Sunday, July 7, 2013

Martin rules


Every windy weekend day that I sail in Kalmus, Martin is there. My drive to the beach was 15 minutes, Martin's closer to 2 hours. I go mow the lawn, Martin does tricks all the time. Overpowered on 4.7 in 30 mph winds? That's not a reason to shy away from 360s, at least not for Martin.

Two days ago, the Kalmus wind machine kicked in nicely in the evening. The 6.5 got too big quickly, the 5.5 was perfect with the 96l 3S. Martin seemed to be lying the in water a lot. When I followed him on a run out, I saw why: he was going for speed loops, two or three times on every run out. Conditions were perfect - he was powered on 4.7 / 99l, ramps were steep and coming at us almost at a 90º angle.

The speed loop is on my "wanted" list, too, so I finally decided to follow Martin's example and go for a few. My attempts were half-hearted, with tiny little jumps. Conditions would have allowed huge jumps and stalled forwards, but my fear kept me close to the water. Still, I went through the usual progression I see when working on loops in ABK camps - the first non-planing fall, then a few falls to the inside while I focus on turning the board, finally catapult-like falls to the outside, but without the board. Those last falls finally convinced me (again) that I should not chicken so much, since nothing bad happens. But then, the wind picked up, and I was overpowered, having to concentrate to get any resemblance of board control.

Somewhere during my tries, I see Martin getting around 180 degrees, with the board fully in the air and his feet still in the straps. So close! Chris Eldrigde sees him try, stops by to give some pointers, and then shows us how it's done on almost every run out. Nice!

After the session, we chat, as usual. Martin confesses that he shares my fears in really going for it, even though that really is not obvious on the water. Here's a picture of Martin during a regular jump a couple of days before:
He's got enough height, nice board control, the mast is to windward - a completed spin loop seems near. We just need a few more days with perfect 4.7 winds and ramps. I need to follow Martin more! Whenever he was not looping, he was doing upwind and downwind 360s, duck jibes, beautiful oversheeted carve jibes, and probably more things that I missed.

We had hoped for a repeat of the evening winds yesterday, but that did not happen. Just as we decided what to rig, the wind picked up for a few minutes, with gusts up to 23 mph. But as soon as we hit the water, it dropped, and kept dropping for hours. I switched to my 7.0 and got a few planing runs, but then ended up with really slow lawn moving practice (and just a few heli tacks and upwind 360 tries thrown in). Martin stayed on his 4.7 and did light wind freestyle for hours. Not surprisingly, he's wicked good at light wind freestyle on a 99 l board, too. And every time I sailed by him on both days, there was the trademark ear-to-ear grin - too much fun!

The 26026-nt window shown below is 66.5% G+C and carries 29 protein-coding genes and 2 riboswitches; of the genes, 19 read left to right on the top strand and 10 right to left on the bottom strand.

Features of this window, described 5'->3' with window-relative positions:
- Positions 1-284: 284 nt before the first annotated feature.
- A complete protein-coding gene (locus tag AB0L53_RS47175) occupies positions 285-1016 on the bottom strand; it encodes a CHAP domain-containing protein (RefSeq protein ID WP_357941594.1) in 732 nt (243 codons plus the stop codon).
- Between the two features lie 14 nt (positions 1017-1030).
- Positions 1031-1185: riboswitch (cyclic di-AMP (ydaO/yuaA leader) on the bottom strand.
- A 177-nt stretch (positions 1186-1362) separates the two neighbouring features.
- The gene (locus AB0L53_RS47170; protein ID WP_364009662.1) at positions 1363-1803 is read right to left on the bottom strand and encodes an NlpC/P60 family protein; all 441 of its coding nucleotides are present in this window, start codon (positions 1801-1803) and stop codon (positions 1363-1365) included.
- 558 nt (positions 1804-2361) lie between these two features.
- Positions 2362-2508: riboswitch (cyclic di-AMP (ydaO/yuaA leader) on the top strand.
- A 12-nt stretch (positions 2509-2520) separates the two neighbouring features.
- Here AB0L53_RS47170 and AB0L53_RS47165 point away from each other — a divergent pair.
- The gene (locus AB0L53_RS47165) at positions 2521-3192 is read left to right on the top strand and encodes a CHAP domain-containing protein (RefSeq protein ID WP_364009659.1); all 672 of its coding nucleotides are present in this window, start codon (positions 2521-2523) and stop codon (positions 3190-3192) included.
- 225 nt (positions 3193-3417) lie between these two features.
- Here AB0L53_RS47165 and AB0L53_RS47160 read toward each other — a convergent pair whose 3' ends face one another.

One of the great things in windsurfing is the people you meet, like Martin. Another regular ABK camper that we sometimes have the pleasure to sail with is Jonathen, who came down to the Cape with his wife Bianca for the long weekend. On Friday, Bianca wisely refused to sail, but Jon had a blast. On Saturday, Bianca hit the water again at Kalmus, where she had torn her ACL while windsurfing a few years back. She started a bit hesitantly, but looked good sailing back and forth in Kalmus chop a little while later. At the end of the day, she was rightfully proud to have sailed again at a spot where she had been injured the last time she had served.

So next time when we get a perfect day for spin loops, I'll have to copy Bianca's courage, and Martin's "go-for-it" attitude, and really work on the loop. But that will happen only if Dean is not around to drag me over to Egg Island for some speed fun :-)

Thanks to Jon D Petersen for the posting the pictures of Martin on the Cape Cod Windsurfers page on Facebook.

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